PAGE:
In this post, I want to talk about the lost art of daydreaming and how it can be used to improve our mental health.
When we were kids, our imaginations were full of curiousity and creative energy. As we’ve gotten older, our imaginations have become jaded by life and circumstance.
When we were younger, our imaginations were very active and we could daydream about almost anything and everything on command. As adults, not only do we lose the ability to harness our imagination, but we view daydreaming as a fruitless and childish endeavor.
This is tragic, because harnessing our imagination to daydream and see life as we would like it to be comes with its fair share of mental health benefits.
If the word daydream is a stumbling block for you, think of creative visualization. Our ability to visualize events that we would like to create or experience is a fruitful activity.
Many high-performance athletes, musicians, and business executives harness daydreaming (creative visualization) to envision the outcomes they want to experience before they act.
Golfers will see the shot before they take it.
Piano players will visualize themselves doing scales and their brains will create the same neuro-pathways as if they actually played the piano.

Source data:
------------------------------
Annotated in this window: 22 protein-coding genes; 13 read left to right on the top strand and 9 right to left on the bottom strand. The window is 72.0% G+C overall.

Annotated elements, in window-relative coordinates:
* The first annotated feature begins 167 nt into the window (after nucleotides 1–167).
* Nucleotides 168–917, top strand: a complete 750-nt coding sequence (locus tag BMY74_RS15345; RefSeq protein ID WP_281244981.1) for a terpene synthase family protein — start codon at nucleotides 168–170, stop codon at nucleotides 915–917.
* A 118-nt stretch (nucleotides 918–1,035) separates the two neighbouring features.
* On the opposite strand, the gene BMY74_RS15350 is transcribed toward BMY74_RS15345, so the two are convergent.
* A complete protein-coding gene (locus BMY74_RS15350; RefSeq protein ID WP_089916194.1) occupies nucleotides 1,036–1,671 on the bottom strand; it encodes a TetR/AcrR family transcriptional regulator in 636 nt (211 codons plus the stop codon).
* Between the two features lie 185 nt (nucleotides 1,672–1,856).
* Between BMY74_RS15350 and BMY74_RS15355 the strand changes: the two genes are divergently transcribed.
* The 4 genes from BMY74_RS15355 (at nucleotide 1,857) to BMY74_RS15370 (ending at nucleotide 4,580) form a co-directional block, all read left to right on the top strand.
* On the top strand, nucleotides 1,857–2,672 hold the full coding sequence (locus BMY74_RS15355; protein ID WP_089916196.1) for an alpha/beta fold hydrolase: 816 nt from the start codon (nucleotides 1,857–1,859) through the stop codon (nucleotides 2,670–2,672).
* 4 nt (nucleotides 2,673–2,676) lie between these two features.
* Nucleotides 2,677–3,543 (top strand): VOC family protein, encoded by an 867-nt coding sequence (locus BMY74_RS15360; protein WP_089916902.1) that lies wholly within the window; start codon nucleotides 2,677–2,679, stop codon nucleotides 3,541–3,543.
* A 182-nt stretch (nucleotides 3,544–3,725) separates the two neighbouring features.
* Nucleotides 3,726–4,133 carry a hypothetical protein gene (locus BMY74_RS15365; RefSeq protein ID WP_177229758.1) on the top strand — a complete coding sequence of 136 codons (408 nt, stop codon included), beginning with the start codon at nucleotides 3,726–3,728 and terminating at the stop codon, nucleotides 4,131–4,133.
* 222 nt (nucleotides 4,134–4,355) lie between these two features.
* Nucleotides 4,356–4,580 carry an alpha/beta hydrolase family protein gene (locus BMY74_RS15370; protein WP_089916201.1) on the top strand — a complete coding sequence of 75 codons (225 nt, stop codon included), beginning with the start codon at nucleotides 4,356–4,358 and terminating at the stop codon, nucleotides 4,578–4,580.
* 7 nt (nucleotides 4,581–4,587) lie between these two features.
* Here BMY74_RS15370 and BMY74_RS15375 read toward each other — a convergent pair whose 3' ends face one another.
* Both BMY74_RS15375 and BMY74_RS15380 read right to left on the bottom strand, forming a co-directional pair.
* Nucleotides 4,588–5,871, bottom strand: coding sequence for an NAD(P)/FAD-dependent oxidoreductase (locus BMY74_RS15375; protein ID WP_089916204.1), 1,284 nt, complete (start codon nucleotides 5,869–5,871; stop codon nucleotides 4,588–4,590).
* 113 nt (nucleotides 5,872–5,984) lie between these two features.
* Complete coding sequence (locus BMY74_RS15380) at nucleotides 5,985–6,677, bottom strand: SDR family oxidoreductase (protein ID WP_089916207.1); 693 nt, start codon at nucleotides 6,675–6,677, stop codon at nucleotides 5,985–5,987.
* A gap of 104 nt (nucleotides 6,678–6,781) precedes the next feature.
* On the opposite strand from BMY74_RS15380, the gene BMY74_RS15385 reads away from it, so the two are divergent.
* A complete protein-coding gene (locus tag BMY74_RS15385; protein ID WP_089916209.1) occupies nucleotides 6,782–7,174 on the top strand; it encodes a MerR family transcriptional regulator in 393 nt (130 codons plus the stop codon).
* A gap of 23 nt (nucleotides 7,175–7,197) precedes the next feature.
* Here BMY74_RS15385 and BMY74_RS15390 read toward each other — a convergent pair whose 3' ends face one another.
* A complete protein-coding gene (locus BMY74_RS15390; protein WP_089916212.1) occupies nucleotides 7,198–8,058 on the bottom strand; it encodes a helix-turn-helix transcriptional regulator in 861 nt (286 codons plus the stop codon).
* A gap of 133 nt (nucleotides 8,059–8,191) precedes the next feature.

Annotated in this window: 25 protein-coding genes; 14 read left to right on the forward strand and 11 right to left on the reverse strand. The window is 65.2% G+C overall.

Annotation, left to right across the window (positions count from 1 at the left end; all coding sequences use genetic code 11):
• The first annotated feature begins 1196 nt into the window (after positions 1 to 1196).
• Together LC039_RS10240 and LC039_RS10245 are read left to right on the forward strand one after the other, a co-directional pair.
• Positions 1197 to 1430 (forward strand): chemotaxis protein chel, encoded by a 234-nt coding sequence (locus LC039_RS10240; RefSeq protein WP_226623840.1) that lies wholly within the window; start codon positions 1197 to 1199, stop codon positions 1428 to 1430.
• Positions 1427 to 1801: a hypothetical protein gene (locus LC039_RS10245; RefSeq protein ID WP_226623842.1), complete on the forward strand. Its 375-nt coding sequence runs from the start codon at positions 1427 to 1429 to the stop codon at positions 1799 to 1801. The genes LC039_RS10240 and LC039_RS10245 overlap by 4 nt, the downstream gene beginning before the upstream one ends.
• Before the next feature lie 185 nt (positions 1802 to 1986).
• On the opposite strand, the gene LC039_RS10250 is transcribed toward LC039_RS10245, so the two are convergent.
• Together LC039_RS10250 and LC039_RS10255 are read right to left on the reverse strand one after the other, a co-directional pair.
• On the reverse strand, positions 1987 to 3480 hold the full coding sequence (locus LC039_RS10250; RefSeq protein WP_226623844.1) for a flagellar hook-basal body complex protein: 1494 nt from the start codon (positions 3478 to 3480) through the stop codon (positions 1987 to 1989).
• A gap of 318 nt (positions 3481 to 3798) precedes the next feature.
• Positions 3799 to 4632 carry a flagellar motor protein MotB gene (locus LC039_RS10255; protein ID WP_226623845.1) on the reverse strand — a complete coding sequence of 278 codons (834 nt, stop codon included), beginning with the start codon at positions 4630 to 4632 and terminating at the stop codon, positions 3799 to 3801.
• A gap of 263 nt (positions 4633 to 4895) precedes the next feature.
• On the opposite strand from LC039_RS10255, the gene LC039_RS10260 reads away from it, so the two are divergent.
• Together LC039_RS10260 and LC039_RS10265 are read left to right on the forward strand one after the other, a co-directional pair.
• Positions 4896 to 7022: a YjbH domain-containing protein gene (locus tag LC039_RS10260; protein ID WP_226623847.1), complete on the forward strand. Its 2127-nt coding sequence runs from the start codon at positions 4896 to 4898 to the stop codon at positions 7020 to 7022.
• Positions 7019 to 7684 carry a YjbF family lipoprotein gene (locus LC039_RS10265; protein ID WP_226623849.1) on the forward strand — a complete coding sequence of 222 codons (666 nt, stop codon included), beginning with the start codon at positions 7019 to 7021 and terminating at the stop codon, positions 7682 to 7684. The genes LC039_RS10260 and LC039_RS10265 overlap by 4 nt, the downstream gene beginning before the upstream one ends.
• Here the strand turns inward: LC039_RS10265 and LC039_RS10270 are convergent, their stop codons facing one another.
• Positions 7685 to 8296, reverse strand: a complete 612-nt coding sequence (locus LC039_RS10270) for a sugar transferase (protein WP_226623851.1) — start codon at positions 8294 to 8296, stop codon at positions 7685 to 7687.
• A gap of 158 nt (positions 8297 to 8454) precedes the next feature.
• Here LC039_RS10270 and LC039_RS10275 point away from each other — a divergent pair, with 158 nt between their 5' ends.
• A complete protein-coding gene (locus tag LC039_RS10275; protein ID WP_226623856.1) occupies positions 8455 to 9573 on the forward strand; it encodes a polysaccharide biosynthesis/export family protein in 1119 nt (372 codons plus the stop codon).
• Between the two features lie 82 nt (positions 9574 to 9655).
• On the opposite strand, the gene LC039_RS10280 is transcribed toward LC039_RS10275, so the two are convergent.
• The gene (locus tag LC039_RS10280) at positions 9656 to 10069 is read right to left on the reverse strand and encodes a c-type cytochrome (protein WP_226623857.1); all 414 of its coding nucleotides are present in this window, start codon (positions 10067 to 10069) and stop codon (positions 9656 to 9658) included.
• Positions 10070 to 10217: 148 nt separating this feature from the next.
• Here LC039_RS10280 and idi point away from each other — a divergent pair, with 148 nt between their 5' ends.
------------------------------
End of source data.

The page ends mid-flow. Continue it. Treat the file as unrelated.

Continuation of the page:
This is possible because modern science now confirms that our brains don’t know the difference between what is real and what is imagined.
One of my favorite examples of how creative visualization (daydreaming) was used to receive a genius insight, was when Albert Einstein imagined himself floating through space to see how time and space behaves.
Einstein’s daydream led to one of the most important scientific discoveries of modern time. His daydream led to the scientific discovery of his special theory of relativity. A foundational understanding of the universe on which modern physics is built.
If daydreaming or creative visualization was a worthy pursuit for Einstein, should we not be open harnessing its power too?
“If you can see it in your mind, you will hold it in your hand.”-Bob Proctor
Now, I would like to share a process for creative visualization that will help you harness your imagination to see the future.
SFT: See it, Feel it, Trust it
I first learned this simple 3-step process from a movie called, 7 Days in Utopia starring Robert Duvall and Lucas Black.
The movie is about a troubled golfer who loses his way and finds himself stranded in a town called Utopia. In Utopia, he discovers his true self and learns alot of powerful life lessons along the way.
In the movie, Robert Duvall’s character teaches the young golfer that each shot he takes is a black canvas that he has to paint (visualize) in his mind.
To help remind the young golfer to do so, he would write SFT on the golf ball.
Outside of this powerful SFT concept, this movie is full of life-changing insights. I highly encourage you to watch it if you haven’t seen it yet!
Let me know in the comments below if you daydream or harness creative visualization to envision your ideal reality. If you enjoy content like this, make sure to subscribe/follow to receive content like this directly to your inbox.
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